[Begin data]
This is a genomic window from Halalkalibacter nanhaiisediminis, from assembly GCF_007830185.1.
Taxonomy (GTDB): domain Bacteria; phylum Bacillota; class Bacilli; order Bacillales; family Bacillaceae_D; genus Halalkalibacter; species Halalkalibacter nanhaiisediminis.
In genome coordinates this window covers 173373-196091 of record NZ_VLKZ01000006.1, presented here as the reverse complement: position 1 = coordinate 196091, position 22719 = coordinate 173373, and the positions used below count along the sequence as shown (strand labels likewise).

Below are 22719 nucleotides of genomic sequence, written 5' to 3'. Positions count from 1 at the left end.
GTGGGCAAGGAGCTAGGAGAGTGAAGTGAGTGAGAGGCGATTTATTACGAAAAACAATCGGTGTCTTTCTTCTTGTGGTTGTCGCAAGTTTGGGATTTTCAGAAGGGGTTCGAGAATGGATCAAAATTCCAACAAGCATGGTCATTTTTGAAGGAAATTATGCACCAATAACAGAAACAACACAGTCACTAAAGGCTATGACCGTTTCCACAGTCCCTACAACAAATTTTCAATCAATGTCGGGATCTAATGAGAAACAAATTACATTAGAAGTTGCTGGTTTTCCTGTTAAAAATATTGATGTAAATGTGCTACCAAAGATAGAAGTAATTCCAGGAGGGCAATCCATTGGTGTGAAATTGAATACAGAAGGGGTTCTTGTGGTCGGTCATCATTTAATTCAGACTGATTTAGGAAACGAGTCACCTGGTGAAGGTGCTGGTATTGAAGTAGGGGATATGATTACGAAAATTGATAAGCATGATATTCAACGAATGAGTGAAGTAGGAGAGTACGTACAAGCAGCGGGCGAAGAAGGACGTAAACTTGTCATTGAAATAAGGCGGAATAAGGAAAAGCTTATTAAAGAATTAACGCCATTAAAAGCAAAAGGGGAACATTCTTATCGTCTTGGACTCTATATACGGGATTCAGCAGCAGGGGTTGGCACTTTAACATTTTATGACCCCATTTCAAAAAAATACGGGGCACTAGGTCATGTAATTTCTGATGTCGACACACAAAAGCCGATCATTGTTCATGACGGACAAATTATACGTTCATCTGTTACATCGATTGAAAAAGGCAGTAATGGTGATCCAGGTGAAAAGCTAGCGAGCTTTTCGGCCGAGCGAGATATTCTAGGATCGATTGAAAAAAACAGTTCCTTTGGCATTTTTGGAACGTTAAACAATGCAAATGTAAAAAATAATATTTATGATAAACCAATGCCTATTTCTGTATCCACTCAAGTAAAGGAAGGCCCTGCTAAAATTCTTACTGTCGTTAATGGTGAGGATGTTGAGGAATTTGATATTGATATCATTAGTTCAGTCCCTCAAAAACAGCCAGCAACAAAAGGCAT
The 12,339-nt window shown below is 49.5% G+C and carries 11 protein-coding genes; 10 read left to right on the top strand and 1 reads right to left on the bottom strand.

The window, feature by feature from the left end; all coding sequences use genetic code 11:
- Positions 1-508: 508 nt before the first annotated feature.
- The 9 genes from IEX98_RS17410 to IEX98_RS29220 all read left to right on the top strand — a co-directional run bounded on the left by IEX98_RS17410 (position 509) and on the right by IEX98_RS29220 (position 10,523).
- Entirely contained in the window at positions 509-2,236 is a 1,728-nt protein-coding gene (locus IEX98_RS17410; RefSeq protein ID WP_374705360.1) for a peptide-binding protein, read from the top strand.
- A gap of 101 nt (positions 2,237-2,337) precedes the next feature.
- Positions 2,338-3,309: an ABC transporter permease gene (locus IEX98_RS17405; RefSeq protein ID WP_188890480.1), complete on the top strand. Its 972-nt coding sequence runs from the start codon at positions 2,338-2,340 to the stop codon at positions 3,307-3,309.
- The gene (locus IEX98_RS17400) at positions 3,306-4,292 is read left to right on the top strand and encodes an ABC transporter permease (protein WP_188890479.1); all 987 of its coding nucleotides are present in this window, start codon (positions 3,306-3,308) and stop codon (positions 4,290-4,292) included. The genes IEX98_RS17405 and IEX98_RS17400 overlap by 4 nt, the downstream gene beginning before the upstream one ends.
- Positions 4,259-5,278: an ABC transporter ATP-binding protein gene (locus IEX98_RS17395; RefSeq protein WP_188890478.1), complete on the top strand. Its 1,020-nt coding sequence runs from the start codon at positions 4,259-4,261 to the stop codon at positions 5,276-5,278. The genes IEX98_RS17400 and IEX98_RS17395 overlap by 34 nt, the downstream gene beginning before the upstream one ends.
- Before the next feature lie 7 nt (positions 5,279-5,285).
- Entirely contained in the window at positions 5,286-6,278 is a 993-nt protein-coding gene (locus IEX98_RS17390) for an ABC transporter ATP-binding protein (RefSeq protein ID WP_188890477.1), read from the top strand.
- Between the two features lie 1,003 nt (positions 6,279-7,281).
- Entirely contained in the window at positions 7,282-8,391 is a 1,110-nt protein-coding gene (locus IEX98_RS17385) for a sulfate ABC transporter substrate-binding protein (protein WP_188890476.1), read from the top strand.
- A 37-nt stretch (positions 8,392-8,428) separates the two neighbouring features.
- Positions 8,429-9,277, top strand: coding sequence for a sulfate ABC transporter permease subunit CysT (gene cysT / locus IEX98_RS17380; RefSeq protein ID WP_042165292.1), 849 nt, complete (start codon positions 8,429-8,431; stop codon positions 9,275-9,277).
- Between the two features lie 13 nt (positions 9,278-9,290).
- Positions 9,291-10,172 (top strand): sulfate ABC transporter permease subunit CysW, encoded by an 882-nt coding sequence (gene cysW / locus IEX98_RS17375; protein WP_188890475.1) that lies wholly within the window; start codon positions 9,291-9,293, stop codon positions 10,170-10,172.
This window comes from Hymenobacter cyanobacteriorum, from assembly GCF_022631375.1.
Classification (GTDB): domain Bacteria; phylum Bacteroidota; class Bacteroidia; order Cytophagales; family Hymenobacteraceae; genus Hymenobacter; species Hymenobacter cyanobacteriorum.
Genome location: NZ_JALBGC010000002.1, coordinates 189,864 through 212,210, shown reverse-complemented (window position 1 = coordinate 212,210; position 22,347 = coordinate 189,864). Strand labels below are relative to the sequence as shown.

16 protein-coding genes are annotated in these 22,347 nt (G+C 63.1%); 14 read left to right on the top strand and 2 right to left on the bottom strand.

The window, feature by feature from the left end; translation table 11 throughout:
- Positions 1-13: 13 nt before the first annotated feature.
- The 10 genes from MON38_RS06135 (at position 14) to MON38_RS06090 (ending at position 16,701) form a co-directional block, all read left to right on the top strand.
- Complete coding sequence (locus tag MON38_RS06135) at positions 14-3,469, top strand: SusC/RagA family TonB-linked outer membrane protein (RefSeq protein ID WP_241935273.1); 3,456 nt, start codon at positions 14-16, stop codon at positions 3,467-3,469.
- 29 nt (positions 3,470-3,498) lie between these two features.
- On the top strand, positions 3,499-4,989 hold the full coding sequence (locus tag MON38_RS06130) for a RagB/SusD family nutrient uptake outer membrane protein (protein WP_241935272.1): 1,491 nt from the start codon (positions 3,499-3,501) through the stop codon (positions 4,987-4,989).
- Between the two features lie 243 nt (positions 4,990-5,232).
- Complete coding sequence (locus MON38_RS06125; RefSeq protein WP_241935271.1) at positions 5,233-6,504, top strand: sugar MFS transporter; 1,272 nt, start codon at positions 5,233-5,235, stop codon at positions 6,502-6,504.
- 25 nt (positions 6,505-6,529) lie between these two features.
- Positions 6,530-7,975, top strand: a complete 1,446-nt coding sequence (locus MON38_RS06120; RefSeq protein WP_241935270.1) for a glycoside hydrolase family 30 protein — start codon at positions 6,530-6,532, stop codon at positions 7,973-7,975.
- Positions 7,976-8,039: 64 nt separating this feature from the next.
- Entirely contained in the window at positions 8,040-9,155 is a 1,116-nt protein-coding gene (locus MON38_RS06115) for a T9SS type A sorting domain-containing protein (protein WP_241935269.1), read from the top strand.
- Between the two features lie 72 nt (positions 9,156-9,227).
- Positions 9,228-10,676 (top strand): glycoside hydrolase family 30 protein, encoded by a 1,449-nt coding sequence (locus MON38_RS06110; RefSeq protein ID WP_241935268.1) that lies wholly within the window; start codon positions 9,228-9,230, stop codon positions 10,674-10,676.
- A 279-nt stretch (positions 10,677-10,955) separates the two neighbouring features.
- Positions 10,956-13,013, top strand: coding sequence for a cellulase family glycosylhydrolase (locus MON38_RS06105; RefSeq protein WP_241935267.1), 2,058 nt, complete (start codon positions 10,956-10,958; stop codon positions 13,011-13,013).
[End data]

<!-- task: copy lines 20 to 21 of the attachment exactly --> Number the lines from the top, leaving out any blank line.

- Positions 8,429-9,277, top strand: coding sequence for a sulfate ABC transporter permease subunit CysT (gene cysT / locus IEX98_RS17380; RefSeq protein ID WP_042165292.1), 849 nt, complete (start codon positions 8,429-8,431; stop codon positions 9,275-9,277).
- Between the two features lie 13 nt (positions 9,278-9,290).